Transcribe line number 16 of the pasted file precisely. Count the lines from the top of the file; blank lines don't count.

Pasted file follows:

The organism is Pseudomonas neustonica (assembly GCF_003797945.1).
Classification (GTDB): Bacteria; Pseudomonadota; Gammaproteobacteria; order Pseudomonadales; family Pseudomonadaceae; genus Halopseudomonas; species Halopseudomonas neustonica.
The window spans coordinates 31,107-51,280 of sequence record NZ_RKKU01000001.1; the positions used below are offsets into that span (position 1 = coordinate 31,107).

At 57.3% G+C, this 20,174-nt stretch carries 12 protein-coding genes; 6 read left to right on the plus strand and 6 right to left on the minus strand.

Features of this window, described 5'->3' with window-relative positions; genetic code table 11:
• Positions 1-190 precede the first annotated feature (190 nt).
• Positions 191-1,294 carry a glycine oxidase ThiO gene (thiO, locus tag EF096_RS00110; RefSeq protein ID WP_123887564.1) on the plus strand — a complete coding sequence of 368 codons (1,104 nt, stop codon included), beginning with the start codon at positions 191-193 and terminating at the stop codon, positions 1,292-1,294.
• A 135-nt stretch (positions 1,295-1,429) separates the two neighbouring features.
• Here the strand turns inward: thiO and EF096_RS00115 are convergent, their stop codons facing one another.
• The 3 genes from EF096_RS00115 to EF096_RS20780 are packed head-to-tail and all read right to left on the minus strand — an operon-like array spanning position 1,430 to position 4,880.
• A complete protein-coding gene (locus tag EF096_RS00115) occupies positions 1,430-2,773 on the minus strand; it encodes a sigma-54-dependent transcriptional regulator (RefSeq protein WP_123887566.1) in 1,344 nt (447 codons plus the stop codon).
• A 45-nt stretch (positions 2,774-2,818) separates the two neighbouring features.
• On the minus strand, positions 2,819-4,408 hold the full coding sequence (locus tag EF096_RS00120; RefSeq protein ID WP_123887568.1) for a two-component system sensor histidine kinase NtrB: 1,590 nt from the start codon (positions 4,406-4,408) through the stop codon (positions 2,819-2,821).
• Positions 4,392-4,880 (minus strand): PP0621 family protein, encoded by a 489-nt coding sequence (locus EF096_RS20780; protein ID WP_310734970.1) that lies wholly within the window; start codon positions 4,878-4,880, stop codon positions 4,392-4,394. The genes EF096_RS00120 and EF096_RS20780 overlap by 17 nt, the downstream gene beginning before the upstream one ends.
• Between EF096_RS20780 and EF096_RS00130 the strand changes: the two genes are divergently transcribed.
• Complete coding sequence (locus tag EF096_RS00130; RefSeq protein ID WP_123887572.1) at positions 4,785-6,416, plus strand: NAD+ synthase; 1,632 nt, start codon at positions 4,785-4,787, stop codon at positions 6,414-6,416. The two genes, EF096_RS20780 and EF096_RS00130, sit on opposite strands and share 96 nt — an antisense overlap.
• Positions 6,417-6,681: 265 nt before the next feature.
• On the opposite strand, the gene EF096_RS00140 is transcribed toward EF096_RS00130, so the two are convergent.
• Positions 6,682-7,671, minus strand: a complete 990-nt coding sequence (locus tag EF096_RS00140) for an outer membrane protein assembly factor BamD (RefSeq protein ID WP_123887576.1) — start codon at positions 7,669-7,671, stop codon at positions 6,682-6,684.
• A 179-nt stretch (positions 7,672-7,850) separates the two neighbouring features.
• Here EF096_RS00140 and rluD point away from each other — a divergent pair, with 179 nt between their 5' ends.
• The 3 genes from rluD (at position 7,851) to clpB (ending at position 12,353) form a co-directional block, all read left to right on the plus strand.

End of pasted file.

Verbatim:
• Complete coding sequence (locus tag EF096_RS00130; RefSeq protein ID WP_123887572.1) at positions 4,785-6,416, plus strand: NAD+ synthase; 1,632 nt, start codon at positions 4,785-4,787, stop codon at positions 6,414-6,416. The two genes, EF096_RS20780 and EF096_RS00130, sit on opposite strands and share 96 nt — an antisense overlap.